The Shoemaker-Levy comet, dark energy, the Curiosity Mars rover and much more; join us for the highlights of the last 25 years in the world of astronomy, as recounted by postgraduate student and AstroSoc outreach officer Sean Elvidge on his 25th birthday.
Thursday 7th March, 7:30pm, Nuffield G13. Followed by observing, weather permitting, and finishing in Joe’s.
Fantastic Chinese all you can eat buffet, with a traditional Chinese takeaway selection, an ‘open kitchen’ where chefs who will cook food to order while you watch, live music, a bar and a chocolate fountain!On Thursday 28th February, meeting at 7:45pm at University Station, or meet us at the restaurant by 8:30pm. The cost is £13, to be paid on entry, plus train fare.
Talk by Paul Carter on star clusters, cosmic jewels sometimes visible to the naked eye. Followed, weather permitting, by observing focusing on the Pleiades, Hyades and other main star clusters.
If the sky isn’t clear, we’ll have a training session on how to get the best out of our telescopes- feel free to bring yours along if you have one.
Thursday 21st February, 7:30pm, Nuffield G13
It’s time again for the AstroSoc film night! This time it’s touching robot romance, Wall-e, set in the distant future on a deserted Earth. A must see for all sci-fi and Disney fans!
Thursday 14th February, 7:30pm, Nuffield G13.
Followed by observing if clear, and finishing in Joe’s.
Come along of the 7th February to out Annual General Meeting, electing your AstroSoc committee for the coming 12 months.
Followed by a talk by Kristian Zarębski
“Neutron stars are a lesser known wonder of the astronomical miscellany. They are rapidly spinning fragments from colossal stellar explosions…”
Finishing with the traditional post-AGM curry! Dishad, Selly Oak.
On the 31st January, AstroSoc will receiving a postgraduate talk by Joe Walshe entitled “The History of Human Space Travel” .
Thursday the 17th January 2013 we will be having a undergraduate talk from Hasini Janapriya on the subject of Binary Stars:
Twin stars have captured the imagination of many over the past few decades, but are still not very well understood. Join us as we attempt to explore the life and death of binary stars: from gas cloud to black hole binary.
At AstroSoc we’re looking forward to seeing you at our BBC Stargazing Live events, and hope you enjoy the activities that we and all our partners put on. Please remember that this is a ticketed event only! If you don’t have a ticket, please see here.
In order to try and make your experience as enjoyable as possible, please take a moment to read this additional information. Continue reading
Our BBC Stargazing Live events will be rolling out this week and we hope that all ticket holders are looking forward to the event. For anyone who does not have a ticket unfortunately the BBC’s tickets are sold out. However, we have an additional, though limited, number available for staff and students of the University being distributed by AstroSoc Committee members.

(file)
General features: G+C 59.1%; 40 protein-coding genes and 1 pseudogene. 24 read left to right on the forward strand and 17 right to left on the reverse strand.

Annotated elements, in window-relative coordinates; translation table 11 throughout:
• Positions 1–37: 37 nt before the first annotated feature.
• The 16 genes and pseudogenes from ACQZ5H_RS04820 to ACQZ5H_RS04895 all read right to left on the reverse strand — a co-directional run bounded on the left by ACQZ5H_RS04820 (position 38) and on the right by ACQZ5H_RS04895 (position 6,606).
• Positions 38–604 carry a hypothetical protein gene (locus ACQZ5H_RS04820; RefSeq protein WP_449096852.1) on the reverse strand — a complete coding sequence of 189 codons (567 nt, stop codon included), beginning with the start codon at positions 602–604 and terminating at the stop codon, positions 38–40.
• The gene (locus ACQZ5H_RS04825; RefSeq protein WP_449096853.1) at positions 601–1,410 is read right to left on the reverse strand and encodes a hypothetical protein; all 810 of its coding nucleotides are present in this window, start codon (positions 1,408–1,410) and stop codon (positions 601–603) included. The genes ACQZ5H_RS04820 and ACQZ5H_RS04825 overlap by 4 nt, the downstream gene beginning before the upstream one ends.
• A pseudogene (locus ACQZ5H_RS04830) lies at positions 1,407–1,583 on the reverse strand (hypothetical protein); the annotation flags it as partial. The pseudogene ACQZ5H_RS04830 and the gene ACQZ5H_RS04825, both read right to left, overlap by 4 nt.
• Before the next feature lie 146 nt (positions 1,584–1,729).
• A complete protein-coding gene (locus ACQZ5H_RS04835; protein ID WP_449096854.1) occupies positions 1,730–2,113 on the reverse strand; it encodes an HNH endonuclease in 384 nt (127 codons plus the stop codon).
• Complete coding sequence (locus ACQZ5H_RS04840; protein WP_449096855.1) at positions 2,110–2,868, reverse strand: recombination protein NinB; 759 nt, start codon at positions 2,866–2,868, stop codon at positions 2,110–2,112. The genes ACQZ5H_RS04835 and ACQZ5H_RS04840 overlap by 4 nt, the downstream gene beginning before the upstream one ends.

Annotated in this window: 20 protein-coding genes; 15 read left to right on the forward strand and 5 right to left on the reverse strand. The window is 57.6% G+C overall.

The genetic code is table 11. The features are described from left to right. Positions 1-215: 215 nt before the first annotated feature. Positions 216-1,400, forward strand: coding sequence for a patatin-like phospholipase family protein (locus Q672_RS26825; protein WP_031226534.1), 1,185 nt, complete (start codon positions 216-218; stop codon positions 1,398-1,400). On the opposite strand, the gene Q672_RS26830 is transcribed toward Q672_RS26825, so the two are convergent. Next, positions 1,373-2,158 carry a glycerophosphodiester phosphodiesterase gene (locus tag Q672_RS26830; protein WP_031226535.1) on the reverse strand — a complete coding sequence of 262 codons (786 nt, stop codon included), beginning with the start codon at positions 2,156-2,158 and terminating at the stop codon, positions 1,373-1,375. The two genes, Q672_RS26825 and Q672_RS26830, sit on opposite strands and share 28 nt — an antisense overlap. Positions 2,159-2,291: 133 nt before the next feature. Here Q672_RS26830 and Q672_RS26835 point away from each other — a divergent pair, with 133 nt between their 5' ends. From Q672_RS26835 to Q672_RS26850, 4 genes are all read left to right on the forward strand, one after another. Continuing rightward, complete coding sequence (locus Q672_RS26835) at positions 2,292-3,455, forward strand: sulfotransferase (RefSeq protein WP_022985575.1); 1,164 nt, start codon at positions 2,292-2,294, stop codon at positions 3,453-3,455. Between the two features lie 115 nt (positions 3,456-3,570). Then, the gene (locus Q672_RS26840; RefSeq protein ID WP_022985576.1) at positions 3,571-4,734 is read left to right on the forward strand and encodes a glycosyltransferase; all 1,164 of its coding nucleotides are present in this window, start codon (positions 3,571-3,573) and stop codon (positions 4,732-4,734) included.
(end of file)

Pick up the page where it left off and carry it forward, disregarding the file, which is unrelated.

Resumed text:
To get one of these last tickets, Committee members will be around the Poynting Physics Coffee Lounge at 1pm on Monday 7th and at 1pm on Thursday 10th. If you can’t make those times please contact us and we can arrange something for you.
On the 9th December, the astronomy world was shaken by the death of Sir Patrick Moore, the long-standing and enthusiastic presenter who inspired many people over his active years to enter the hobby of stargazing.
His lifelong interest in astronomy led him to an incredible career, setting the record for being the longest-serving presenter on a television series, alongside several other accomplishments including acting as president for both the British Astronomical Association and the Society for Popular Astronomy.
“The Sky at Night”, Moore’s television series and greatest claim to fame, began in 1957 and has run for over 700 episodes since then. The longevity of the show has allowed it to inspire generations of people to get involved with astronomy, from amateur stargazing right through to professional research.
AstroSoc have a special connection to Sir Patrick, beginning with his visit to our society in the 1980s and extending through to the present days, where our public lectures are still called the “Patrick Moore Lecture Series” in his honour.
We are very sorry to hear of the death of Sir Patrick Moore, both due to the profound influence he had on astronomy during his lifetime, and due to his past involvement with our society. We are sure that his presence will continue to be felt by the scientific community and all those with a passion for looking at the stars.